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The John A. Moran Eye Center Approved for New Vision Institute

SALT LAKE CITY –The John A. Moran Eye Center (JMEC) announces the formation of The Vision Institute. The establishment of The Vision Institute bridges research efforts across University of Utah colleges and departments to enhance and broaden the area of translational medicine. This team approach into the study of diseases will help turn research discoveries into drugs and medical devices that benefit patients.

“The Vision Institute creates an environment for sciences to work together and connects research throughout the campus,” says Randall J Olson, M.D., professor and chair of the Department of Ophthalmology and Visual Sciences and the U of U and CEO of JMEC.

Forming The Vision Institute includes the establishment of the Moran Center for Translational Medicine. “Our goal is the acceleration of the translation of basic scientific discoveries to clinically effective diagnostics and therapies for the treatment of devastating eye disorders such as age-related macular degeneration and glaucoma, as well as other diseases with shared etiologies,” Olson said.

Gregory Hageman, Ph.D., professor of Ophthalmology and Visual Sciences, who recently came to JMEC from the University of Iowa, leads the Moran Center for Translational Medicine. “Research activities must reach the ‘marketplace’ to have an impact on patient care. Developing partnerships through The Vision Institute is key to making this happen and they will help us to develop coordinated strategies and provide a thorough understanding of disease biology,” says Hageman.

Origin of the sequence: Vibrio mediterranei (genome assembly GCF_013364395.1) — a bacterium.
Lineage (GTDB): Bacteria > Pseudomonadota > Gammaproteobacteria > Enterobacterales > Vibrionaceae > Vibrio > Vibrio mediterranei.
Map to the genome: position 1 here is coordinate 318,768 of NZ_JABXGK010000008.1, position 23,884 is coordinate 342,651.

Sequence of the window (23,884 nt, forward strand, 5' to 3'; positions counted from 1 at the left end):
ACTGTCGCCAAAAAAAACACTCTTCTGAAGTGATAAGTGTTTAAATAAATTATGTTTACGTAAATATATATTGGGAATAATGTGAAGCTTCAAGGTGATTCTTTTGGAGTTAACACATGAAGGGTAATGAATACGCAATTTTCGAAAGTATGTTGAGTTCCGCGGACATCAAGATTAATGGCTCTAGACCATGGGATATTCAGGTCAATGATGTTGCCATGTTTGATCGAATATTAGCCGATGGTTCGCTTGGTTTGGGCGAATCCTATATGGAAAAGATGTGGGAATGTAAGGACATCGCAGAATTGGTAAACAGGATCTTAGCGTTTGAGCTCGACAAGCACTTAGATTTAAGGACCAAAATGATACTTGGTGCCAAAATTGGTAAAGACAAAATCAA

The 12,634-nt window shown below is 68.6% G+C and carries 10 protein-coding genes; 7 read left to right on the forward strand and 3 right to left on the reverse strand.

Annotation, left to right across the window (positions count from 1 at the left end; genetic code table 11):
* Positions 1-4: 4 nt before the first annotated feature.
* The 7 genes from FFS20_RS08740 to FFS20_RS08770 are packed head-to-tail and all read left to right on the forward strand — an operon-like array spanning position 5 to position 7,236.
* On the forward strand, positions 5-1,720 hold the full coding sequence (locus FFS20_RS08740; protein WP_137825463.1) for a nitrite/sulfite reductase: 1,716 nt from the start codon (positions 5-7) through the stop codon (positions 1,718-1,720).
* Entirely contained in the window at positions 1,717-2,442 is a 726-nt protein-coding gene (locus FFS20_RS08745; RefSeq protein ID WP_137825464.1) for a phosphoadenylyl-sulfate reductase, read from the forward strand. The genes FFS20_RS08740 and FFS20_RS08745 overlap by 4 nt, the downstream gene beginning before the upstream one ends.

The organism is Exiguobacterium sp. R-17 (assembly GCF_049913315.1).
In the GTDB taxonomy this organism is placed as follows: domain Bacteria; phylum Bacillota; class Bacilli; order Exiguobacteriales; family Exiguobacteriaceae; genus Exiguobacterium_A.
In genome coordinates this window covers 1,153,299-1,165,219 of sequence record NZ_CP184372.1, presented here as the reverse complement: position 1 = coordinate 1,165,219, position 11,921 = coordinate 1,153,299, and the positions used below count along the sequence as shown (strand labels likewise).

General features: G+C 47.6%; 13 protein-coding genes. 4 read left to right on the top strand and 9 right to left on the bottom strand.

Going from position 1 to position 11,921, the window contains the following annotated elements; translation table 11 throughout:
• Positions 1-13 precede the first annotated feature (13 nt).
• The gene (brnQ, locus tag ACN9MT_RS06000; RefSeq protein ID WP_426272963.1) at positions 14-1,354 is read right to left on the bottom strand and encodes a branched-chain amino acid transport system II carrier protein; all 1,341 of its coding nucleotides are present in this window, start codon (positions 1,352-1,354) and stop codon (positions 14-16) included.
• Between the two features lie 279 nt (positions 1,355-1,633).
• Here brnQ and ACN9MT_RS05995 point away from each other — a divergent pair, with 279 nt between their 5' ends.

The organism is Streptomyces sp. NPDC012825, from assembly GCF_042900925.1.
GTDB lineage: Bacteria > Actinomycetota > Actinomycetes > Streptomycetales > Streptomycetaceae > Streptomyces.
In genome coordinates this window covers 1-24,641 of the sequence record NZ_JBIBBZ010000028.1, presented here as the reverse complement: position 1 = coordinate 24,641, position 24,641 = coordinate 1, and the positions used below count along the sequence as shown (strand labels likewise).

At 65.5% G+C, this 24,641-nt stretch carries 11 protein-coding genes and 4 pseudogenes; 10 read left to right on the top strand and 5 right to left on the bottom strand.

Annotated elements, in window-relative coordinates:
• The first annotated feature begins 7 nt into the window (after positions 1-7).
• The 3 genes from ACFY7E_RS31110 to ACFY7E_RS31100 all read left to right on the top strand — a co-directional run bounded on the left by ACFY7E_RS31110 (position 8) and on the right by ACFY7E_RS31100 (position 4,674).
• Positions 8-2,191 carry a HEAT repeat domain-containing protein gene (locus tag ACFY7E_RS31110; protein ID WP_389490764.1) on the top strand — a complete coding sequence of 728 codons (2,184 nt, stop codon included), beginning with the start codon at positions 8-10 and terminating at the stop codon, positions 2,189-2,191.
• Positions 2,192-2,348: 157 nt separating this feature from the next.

Worldwide research, along with findings from JMEC indicates many of the most serious blinding diseases are often accompanied by the presence of a distinct set of coexisting or additional diseases, called comorbidities. Genetic study of the various diseases and their respective comorbidities shows diseases of the eye often affect multiple organ systems, rather than being limited to ocular tissues. To understand these diseases JMEC works with a variety of other research disciplines and clinical specialties.

“The scope of research and technical expertise in the JMEC now far transcends the study of vision and extends into systemic disease biology, cancer research, brain plasticity, gene therapies, new imaging technologies and new molecular tools. The collaborative relationships of our faculty range from physics and computer sciences to bioengineering and infectious diseases. It is fitting to encompass this ever-broadening scientific horizon in The Vision Institute, with its far larger scientific and translational missions," said Robert Marc, Ph.D., Director of Research at JMEC.

The Vision Institute Mission Statement: The Vision Institute at the John A. Moran Eye Center at the University of Utah is dedicated to serving our patients and the greater public health community by creating a broad-based organization focused on clinical care, care-giver education, and basic and translation research. Using a multidisciplinary approach we encourage learning from our patients and using that knowledge to create effective educational and research programs with the goal of creating new, widely available treatments for diseases shared by our patients and the global health community.